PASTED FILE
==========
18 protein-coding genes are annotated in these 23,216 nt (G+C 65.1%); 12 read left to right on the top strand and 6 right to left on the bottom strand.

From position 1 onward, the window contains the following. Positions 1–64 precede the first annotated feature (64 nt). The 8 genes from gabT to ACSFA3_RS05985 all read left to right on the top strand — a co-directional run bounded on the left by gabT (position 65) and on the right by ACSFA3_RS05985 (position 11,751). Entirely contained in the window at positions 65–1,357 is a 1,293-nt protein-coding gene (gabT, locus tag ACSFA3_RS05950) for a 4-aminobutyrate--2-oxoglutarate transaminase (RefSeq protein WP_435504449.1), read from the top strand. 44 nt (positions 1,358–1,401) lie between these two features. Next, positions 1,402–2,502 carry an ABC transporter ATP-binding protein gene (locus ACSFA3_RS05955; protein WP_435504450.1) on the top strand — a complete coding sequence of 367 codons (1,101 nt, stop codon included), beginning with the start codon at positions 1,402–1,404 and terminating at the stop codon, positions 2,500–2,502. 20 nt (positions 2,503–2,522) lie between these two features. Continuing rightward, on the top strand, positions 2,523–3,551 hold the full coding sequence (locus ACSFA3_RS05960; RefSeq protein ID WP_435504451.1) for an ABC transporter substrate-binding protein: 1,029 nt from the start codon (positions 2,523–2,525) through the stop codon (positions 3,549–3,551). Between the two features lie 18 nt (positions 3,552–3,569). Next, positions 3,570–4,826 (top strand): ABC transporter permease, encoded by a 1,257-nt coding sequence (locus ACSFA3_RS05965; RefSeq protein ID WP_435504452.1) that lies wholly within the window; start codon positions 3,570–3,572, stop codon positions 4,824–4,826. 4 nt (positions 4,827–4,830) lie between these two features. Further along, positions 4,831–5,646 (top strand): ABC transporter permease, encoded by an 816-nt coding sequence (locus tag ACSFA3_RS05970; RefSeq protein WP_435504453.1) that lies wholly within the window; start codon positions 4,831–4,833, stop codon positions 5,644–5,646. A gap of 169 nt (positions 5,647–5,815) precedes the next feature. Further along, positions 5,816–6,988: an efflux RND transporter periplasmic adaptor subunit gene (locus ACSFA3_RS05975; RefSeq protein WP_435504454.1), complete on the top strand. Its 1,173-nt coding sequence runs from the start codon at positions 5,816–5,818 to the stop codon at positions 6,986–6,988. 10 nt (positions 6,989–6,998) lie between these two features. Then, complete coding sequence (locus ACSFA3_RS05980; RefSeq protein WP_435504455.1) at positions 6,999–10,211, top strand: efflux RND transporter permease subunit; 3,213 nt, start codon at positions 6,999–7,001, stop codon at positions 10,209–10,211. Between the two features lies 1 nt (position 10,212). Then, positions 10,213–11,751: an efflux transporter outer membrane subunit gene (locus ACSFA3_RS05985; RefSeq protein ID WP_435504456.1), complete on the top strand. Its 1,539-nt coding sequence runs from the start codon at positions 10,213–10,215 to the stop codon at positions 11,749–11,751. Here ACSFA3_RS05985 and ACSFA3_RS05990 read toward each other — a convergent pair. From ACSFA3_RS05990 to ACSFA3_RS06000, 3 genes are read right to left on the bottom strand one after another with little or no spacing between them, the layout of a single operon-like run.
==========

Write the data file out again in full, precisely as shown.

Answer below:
18 protein-coding genes are annotated in these 23,216 nt (G+C 65.1%); 12 read left to right on the top strand and 6 right to left on the bottom strand.

From position 1 onward, the window contains the following. Positions 1–64 precede the first annotated feature (64 nt). The 8 genes from gabT to ACSFA3_RS05985 all read left to right on the top strand — a co-directional run bounded on the left by gabT (position 65) and on the right by ACSFA3_RS05985 (position 11,751). Entirely contained in the window at positions 65–1,357 is a 1,293-nt protein-coding gene (gabT, locus tag ACSFA3_RS05950) for a 4-aminobutyrate--2-oxoglutarate transaminase (RefSeq protein WP_435504449.1), read from the top strand. 44 nt (positions 1,358–1,401) lie between these two features. Next, positions 1,402–2,502 carry an ABC transporter ATP-binding protein gene (locus ACSFA3_RS05955; protein WP_435504450.1) on the top strand — a complete coding sequence of 367 codons (1,101 nt, stop codon included), beginning with the start codon at positions 1,402–1,404 and terminating at the stop codon, positions 2,500–2,502. 20 nt (positions 2,503–2,522) lie between these two features. Continuing rightward, on the top strand, positions 2,523–3,551 hold the full coding sequence (locus ACSFA3_RS05960; RefSeq protein ID WP_435504451.1) for an ABC transporter substrate-binding protein: 1,029 nt from the start codon (positions 2,523–2,525) through the stop codon (positions 3,549–3,551). Between the two features lie 18 nt (positions 3,552–3,569). Next, positions 3,570–4,826 (top strand): ABC transporter permease, encoded by a 1,257-nt coding sequence (locus ACSFA3_RS05965; RefSeq protein ID WP_435504452.1) that lies wholly within the window; start codon positions 3,570–3,572, stop codon positions 4,824–4,826. 4 nt (positions 4,827–4,830) lie between these two features. Further along, positions 4,831–5,646 (top strand): ABC transporter permease, encoded by an 816-nt coding sequence (locus tag ACSFA3_RS05970; RefSeq protein WP_435504453.1) that lies wholly within the window; start codon positions 4,831–4,833, stop codon positions 5,644–5,646. A gap of 169 nt (positions 5,647–5,815) precedes the next feature. Further along, positions 5,816–6,988: an efflux RND transporter periplasmic adaptor subunit gene (locus ACSFA3_RS05975; RefSeq protein WP_435504454.1), complete on the top strand. Its 1,173-nt coding sequence runs from the start codon at positions 5,816–5,818 to the stop codon at positions 6,986–6,988. 10 nt (positions 6,989–6,998) lie between these two features. Then, complete coding sequence (locus ACSFA3_RS05980; RefSeq protein WP_435504455.1) at positions 6,999–10,211, top strand: efflux RND transporter permease subunit; 3,213 nt, start codon at positions 6,999–7,001, stop codon at positions 10,209–10,211. Between the two features lies 1 nt (position 10,212). Then, positions 10,213–11,751: an efflux transporter outer membrane subunit gene (locus ACSFA3_RS05985; RefSeq protein ID WP_435504456.1), complete on the top strand. Its 1,539-nt coding sequence runs from the start codon at positions 10,213–10,215 to the stop codon at positions 11,749–11,751. Here ACSFA3_RS05985 and ACSFA3_RS05990 read toward each other — a convergent pair. From ACSFA3_RS05990 to ACSFA3_RS06000, 3 genes are read right to left on the bottom strand one after another with little or no spacing between them, the layout of a single operon-like run.